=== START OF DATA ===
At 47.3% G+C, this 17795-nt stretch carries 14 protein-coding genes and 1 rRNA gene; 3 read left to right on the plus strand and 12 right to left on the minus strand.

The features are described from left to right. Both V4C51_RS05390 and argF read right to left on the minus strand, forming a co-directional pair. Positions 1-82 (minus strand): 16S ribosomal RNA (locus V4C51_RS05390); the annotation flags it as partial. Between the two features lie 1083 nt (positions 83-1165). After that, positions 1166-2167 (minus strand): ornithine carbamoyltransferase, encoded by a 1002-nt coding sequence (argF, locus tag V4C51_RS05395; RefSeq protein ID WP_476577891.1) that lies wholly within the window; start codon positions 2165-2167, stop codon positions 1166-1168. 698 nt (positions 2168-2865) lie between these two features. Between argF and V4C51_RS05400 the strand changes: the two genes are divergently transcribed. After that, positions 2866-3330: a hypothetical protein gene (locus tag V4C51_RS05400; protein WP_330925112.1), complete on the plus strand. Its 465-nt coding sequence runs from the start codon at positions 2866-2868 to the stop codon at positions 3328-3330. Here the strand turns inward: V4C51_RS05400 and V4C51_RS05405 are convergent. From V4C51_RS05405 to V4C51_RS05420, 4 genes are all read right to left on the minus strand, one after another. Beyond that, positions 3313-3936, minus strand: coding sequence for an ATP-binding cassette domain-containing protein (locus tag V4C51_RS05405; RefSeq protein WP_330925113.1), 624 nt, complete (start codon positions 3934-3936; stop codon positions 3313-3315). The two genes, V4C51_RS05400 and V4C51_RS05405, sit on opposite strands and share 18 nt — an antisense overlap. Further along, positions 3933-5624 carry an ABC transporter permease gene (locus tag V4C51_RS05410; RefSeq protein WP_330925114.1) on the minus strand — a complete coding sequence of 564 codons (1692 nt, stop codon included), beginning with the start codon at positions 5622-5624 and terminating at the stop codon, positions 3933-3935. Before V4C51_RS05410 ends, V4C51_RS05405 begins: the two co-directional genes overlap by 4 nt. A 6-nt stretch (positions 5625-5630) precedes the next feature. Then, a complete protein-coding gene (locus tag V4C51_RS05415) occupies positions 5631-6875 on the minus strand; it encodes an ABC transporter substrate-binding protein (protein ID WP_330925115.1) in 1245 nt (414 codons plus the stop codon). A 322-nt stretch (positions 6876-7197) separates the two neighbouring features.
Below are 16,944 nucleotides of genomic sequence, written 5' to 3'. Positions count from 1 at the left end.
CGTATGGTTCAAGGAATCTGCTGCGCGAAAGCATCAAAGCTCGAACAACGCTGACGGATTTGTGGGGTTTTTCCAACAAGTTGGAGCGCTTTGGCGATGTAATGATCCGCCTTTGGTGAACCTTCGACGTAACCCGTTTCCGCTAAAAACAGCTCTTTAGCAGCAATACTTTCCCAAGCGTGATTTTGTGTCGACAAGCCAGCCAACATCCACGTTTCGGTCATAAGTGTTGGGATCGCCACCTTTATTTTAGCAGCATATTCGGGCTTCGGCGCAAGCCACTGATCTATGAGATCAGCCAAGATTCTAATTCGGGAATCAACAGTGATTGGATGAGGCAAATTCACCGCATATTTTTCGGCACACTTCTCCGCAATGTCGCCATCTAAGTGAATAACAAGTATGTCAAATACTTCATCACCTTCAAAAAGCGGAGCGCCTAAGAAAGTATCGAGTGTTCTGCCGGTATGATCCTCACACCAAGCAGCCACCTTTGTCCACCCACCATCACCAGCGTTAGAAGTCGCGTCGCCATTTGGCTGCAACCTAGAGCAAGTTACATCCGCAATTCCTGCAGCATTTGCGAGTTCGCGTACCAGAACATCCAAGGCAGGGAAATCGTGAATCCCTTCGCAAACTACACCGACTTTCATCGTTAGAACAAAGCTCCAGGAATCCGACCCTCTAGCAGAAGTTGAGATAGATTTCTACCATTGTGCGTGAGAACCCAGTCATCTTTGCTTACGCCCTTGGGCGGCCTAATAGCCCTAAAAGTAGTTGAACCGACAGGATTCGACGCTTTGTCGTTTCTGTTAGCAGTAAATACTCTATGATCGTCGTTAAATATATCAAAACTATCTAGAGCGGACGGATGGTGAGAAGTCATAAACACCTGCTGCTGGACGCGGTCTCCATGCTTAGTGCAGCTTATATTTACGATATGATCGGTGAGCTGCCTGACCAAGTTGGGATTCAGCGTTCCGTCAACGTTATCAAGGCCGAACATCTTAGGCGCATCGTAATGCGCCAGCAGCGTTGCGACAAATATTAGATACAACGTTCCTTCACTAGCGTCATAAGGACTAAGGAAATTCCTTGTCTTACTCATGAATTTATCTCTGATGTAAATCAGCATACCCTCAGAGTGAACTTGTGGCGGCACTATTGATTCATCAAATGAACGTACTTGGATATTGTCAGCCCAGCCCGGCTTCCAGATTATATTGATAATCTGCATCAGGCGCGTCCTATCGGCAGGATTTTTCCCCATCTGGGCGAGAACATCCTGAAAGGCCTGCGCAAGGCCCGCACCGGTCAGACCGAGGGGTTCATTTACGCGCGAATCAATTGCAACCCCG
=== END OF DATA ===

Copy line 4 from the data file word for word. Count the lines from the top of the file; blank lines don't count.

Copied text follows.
CGTATGGTTCAAGGAATCTGCTGCGCGAAAGCATCAAAGCTCGAACAACGCTGACGGATTTGTGGGGTTTTTCCAACAAGTTGGAGCGCTTTGGCGATGTAATGATCCGCCTTTGGTGAACCTTCGACGTAACCCGTTTCCGCTAAAAACAGCTCTTTAGCAGCAATACTTTCCCAAGCGTGATTTTGTGTCGACAAGCCAGCCAACATCCACGTTTCGGTCATAAGTGTTGGGATCGCCACCTTTATTTTAGCAGCATATTCGGGCTTCGGCGCAAGCCACTGATCTATGAGATCAGCCAAGATTCTAATTCGGGAATCAACAGTGATTGGATGAGGCAAATTCACCGCATATTTTTCGGCACACTTCTCCGCAATGTCGCCATCTAAGTGAATAACAAGTATGTCAAATACTTCATCACCTTCAAAAAGCGGAGCGCCTAAGAAAGTATCGAGTGTTCTGCCGGTATGATCCTCACACCAAGCAGCCACCTTTGTCCACCCACCATCACCAGCGTTAGAAGTCGCGTCGCCATTTGGCTGCAACCTAGAGCAAGTTACATCCGCAATTCCTGCAGCATTTGCGAGTTCGCGTACCAGAACATCCAAGGCAGGGAAATCGTGAATCCCTTCGCAAACTACACCGACTTTCATCGTTAGAACAAAGCTCCAGGAATCCGACCCTCTAGCAGAAGTTGAGATAGATTTCTACCATTGTGCGTGAGAACCCAGTCATCTTTGCTTACGCCCTTGGGCGGCCTAATAGCCCTAAAAGTAGTTGAACCGACAGGATTCGACGCTTTGTCGTTTCTGTTAGCAGTAAATACTCTATGATCGTCGTTAAATATATCAAAACTATCTAGAGCGGACGGATGGTGAGAAGTCATAAACACCTGCTGCTGGACGCGGTCTCCATGCTTAGTGCAGCTTATATTTACGATATGATCGGTGAGCTGCCTGACCAAGTTGGGATTCAGCGTTCCGTCAACGTTATCAAGGCCGAACATCTTAGGCGCATCGTAATGCGCCAGCAGCGTTGCGACAAATATTAGATACAACGTTCCTTCACTAGCGTCATAAGGACTAAGGAAATTCCTTGTCTTACTCATGAATTTATCTCTGATGTAAATCAGCATACCCTCAGAGTGAACTTGTGGCGGCACTATTGATTCATCAAATGAACGTACTTGGATATTGTCAGCCCAGCCCGGCTTCCAGATTATATTGATAATCTGCATCAGGCGCGTCCTATCGGCAGGATTTTTCCCCATCTGGGCGAGAACATCCTGAAAGGCCTGCGCAAGGCCCGCACCGGTCAGACCGAGGGGTTCATTTACGCGCGAATCAATTGCAACCCCG